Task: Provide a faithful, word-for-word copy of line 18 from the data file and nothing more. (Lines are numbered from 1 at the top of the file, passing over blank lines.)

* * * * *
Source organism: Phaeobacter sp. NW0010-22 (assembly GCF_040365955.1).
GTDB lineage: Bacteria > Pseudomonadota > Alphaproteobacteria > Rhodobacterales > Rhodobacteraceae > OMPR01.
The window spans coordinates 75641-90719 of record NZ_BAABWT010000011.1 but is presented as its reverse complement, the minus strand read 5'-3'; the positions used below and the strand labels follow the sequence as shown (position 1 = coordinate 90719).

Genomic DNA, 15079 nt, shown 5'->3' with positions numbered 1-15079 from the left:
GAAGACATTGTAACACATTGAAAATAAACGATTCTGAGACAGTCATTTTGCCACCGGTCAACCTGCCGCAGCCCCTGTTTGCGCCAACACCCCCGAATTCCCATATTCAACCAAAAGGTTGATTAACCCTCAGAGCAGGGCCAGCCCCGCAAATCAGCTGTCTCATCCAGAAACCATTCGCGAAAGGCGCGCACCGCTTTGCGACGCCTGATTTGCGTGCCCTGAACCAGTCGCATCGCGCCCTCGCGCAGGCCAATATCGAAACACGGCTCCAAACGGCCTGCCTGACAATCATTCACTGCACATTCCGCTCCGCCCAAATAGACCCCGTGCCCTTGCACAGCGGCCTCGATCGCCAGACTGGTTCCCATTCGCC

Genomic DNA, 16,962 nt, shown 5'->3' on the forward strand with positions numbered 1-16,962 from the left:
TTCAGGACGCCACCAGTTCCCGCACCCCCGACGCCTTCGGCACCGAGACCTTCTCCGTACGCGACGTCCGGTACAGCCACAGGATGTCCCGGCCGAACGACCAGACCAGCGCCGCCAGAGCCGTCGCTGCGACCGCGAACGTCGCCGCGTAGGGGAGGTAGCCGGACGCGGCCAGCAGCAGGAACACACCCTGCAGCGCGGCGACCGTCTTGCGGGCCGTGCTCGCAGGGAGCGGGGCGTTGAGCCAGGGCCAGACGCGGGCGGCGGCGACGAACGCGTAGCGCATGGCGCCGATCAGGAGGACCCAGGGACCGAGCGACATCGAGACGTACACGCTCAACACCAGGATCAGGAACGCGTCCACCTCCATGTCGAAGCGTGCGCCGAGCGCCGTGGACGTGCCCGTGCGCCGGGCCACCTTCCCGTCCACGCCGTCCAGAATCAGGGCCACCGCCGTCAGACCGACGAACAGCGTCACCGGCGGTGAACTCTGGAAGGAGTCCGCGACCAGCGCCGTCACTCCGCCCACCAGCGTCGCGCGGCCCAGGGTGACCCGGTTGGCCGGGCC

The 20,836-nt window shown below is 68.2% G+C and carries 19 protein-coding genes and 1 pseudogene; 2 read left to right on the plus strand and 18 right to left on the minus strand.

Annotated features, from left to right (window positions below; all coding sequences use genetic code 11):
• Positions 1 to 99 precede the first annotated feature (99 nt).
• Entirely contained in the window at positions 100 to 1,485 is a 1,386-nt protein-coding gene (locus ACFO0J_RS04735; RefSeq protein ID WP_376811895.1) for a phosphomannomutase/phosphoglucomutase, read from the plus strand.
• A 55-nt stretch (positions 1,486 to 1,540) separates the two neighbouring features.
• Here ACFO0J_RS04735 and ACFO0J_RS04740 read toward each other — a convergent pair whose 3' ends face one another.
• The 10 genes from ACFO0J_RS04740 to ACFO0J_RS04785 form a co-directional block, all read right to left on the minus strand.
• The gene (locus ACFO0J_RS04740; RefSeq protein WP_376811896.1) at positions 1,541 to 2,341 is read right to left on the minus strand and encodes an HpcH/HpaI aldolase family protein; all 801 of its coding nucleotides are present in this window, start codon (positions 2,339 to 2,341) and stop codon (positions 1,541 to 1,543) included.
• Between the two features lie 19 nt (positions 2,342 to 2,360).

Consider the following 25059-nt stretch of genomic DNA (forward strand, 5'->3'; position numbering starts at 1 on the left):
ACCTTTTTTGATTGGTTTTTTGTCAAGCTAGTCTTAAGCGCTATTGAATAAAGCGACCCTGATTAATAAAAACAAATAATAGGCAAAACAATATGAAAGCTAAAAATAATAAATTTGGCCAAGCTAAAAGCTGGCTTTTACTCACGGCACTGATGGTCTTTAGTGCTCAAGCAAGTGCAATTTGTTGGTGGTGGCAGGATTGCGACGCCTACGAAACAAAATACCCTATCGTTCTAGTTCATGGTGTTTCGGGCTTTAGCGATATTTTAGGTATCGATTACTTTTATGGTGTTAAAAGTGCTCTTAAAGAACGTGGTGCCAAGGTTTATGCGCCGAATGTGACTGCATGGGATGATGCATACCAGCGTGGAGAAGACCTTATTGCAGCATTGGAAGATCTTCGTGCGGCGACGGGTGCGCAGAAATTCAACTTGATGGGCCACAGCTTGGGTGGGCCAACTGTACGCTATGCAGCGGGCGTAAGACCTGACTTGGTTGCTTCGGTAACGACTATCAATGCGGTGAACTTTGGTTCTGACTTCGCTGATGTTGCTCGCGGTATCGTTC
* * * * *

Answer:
ACCTTTTTTGATTGGTTTTTTGTCAAGCTAGTCTTAAGCGCTATTGAATAAAGCGACCCTGATTAATAAAAACAAATAATAGGCAAAACAATATGAAAGCTAAAAATAATAAATTTGGCCAAGCTAAAAGCTGGCTTTTACTCACGGCACTGATGGTCTTTAGTGCTCAAGCAAGTGCAATTTGTTGGTGGTGGCAGGATTGCGACGCCTACGAAACAAAATACCCTATCGTTCTAGTTCATGGTGTTTCGGGCTTTAGCGATATTTTAGGTATCGATTACTTTTATGGTGTTAAAAGTGCTCTTAAAGAACGTGGTGCCAAGGTTTATGCGCCGAATGTGACTGCATGGGATGATGCATACCAGCGTGGAGAAGACCTTATTGCAGCATTGGAAGATCTTCGTGCGGCGACGGGTGCGCAGAAATTCAACTTGATGGGCCACAGCTTGGGTGGGCCAACTGTACGCTATGCAGCGGGCGTAAGACCTGACTTGGTTGCTTCGGTAACGACTATCAATGCGGTGAACTTTGGTTCTGACTTCGCTGATGTTGCTCGCGGTATCGTTC